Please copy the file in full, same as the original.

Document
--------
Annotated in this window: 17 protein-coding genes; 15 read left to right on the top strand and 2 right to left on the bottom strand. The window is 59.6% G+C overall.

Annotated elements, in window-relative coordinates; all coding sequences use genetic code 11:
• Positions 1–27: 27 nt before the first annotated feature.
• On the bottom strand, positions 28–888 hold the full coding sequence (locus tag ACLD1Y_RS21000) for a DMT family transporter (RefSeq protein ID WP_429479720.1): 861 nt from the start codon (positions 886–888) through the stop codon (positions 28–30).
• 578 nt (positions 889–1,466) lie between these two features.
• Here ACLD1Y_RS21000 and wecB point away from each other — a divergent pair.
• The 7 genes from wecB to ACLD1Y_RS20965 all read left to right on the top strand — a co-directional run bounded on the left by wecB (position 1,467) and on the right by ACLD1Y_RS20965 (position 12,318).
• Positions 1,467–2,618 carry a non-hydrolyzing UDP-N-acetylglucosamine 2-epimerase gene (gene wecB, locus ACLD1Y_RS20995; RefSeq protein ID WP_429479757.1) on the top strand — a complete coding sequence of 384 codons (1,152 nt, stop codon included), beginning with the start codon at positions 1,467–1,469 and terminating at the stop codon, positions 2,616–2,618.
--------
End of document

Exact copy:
Annotated in this window: 17 protein-coding genes; 15 read left to right on the top strand and 2 right to left on the bottom strand. The window is 59.6% G+C overall.

Annotated elements, in window-relative coordinates; all coding sequences use genetic code 11:
• Positions 1–27: 27 nt before the first annotated feature.
• On the bottom strand, positions 28–888 hold the full coding sequence (locus tag ACLD1Y_RS21000) for a DMT family transporter (RefSeq protein ID WP_429479720.1): 861 nt from the start codon (positions 886–888) through the stop codon (positions 28–30).
• 578 nt (positions 889–1,466) lie between these two features.
• Here ACLD1Y_RS21000 and wecB point away from each other — a divergent pair.
• The 7 genes from wecB to ACLD1Y_RS20965 all read left to right on the top strand — a co-directional run bounded on the left by wecB (position 1,467) and on the right by ACLD1Y_RS20965 (position 12,318).
• Positions 1,467–2,618 carry a non-hydrolyzing UDP-N-acetylglucosamine 2-epimerase gene (gene wecB, locus ACLD1Y_RS20995; RefSeq protein ID WP_429479757.1) on the top strand — a complete coding sequence of 384 codons (1,152 nt, stop codon included), beginning with the start codon at positions 1,467–1,469 and terminating at the stop codon, positions 2,616–2,618.